“We don’t think of warehousing as one of the industries that’s going to be severely impacted by climate change but then you have a case like this,” said Beth Gutelius, research director at the Center for Urban Economic Development at the University of Illinois-Chicago. “How do we make sure the facilities are built in a way to best protect the workers inside?”
Gutelius said its central location and cheaper costs has led the warehouse industry to triple over the past decade in the greater St. Louis area, of which Edwardsville is a part, growing faster than the industry nationwide. She said the pressure on warehouse and delivery workers is particularly high in the holiday period, especially at Amazon because of its promise of rapid deliveries and its artificial intelligence technology for moving goods and monitoring workers’ performance.
At the governor’s press conference Monday, Nantel emphasized that the 1.1-million square foot building was “constructed consistent with code.”
But Pritzker raised the possibility that current codes aren’t enough to meet the dangers of increasingly devastating storms. He said there will be an investigation into updating code “given serious change in climate that we are seeing across the country.”
Amazon announced plans in June 2016 to build two warehouses in Edwardsville, saying they would create 1,000 full-time jobs. One was meant to handle large items such as big-screen TVs and sports equipment, according to a June 2016 article in the Edwardsville Intelligencer. The other was for smaller items such as books, toys and handheld electronics.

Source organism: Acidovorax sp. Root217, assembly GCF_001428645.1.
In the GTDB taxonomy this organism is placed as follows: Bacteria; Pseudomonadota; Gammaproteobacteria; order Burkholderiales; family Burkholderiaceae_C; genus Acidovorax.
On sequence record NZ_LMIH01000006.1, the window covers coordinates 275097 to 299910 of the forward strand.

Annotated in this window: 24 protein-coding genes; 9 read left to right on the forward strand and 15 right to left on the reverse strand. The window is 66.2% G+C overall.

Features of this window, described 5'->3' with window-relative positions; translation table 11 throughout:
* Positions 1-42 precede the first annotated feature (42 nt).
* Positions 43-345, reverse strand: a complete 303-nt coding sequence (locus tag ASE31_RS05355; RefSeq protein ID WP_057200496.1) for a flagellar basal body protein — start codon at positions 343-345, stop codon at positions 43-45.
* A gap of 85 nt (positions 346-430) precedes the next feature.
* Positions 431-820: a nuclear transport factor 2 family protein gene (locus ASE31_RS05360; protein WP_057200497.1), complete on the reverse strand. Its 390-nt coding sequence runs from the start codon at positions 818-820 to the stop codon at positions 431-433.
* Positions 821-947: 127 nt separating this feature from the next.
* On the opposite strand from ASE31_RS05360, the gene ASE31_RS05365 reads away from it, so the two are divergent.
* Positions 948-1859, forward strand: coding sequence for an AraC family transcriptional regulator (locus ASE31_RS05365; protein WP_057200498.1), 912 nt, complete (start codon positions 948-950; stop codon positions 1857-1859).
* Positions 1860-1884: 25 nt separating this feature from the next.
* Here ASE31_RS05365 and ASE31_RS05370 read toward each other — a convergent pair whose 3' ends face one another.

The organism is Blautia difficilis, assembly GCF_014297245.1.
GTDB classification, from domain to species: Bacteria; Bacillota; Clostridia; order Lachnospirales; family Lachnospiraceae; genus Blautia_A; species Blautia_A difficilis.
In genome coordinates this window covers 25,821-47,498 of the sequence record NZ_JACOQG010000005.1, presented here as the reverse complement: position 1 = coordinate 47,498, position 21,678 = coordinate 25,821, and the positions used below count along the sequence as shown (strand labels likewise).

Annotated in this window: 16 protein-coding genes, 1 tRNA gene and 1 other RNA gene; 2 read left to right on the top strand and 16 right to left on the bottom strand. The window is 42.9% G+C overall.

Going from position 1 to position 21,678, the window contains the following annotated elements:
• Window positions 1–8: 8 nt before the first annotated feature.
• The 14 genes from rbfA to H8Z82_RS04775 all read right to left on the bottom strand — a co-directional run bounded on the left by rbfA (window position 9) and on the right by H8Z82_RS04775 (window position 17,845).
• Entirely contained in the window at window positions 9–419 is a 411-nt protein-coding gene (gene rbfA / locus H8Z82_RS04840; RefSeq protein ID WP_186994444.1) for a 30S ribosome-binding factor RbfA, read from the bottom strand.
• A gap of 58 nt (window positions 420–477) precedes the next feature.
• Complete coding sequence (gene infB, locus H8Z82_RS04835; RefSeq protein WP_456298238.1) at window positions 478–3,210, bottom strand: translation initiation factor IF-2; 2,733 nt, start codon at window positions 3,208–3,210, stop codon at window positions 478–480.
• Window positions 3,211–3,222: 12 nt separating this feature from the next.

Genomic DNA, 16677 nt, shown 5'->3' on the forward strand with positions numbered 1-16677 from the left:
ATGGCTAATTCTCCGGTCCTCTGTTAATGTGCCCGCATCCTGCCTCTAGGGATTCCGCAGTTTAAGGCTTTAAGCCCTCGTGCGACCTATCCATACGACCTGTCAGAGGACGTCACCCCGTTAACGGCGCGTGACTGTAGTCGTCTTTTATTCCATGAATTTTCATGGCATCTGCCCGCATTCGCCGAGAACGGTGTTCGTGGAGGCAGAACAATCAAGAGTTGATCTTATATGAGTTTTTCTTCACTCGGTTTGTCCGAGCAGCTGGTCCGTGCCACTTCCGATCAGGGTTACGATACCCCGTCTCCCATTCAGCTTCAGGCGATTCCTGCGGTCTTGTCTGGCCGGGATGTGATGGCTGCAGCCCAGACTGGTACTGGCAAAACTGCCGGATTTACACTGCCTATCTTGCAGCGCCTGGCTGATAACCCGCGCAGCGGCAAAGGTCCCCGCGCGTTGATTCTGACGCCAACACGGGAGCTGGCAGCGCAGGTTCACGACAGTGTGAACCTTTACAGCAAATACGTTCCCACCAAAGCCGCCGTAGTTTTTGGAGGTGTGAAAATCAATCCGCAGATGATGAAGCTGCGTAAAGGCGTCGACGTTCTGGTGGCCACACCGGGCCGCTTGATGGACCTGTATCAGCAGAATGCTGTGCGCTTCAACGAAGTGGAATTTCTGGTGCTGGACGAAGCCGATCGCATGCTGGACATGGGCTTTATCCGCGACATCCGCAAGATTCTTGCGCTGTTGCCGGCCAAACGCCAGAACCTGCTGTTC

Marc Wulfraat, a supply chain consultant who has studied Amazon’s warehouses and distribution centers, says the one in Edwardsville appeared standard for the industry with 40-foot concrete walls, not unlike many others popping up around the country as consumers shift from stores to online buying.
“It was basically a warehouse, with nothing particularly distinctive to Amazon,” said Wulfratt, president of MWPVL International, a consultancy in Montreal. “They abide by code when they put these buildings up. There is no way around it.”
Robert Hartwig, a finance professor at the Darla Moore School of Business at the University of South Carolina, said Amazon likely has property insurance with very high deductibles, policies that tend to lead to facilities better built to handle storms.
“Amazon has a significant incentive in mitigation, making investments that reduce or avoid losses, designing the structure to withstand a variety of perils,” said Hartwig, former president of the Insurance Information Institute, a trade group. “They will probably assume a material share of the loss before the insurance will kick in.”
Gutelius said she couldn’t help but view the tragedy as a spillover effect of American consumer demand for getting packages shipped quickly.
“Yes, it was a freak accident, but the facts are still that these workers were making sure my dog gets a frisbee — tomorrow — and gave their life for it,” she said. “It seems really kind of ridiculous when you think about what the stakes are.”
AP writers Anne D’Innocenzio in New York, John O’Connor in Springfield, Illinois, Bernard Condon in New York and Jim Salter in O’Fallon, Missouri contributed to this report.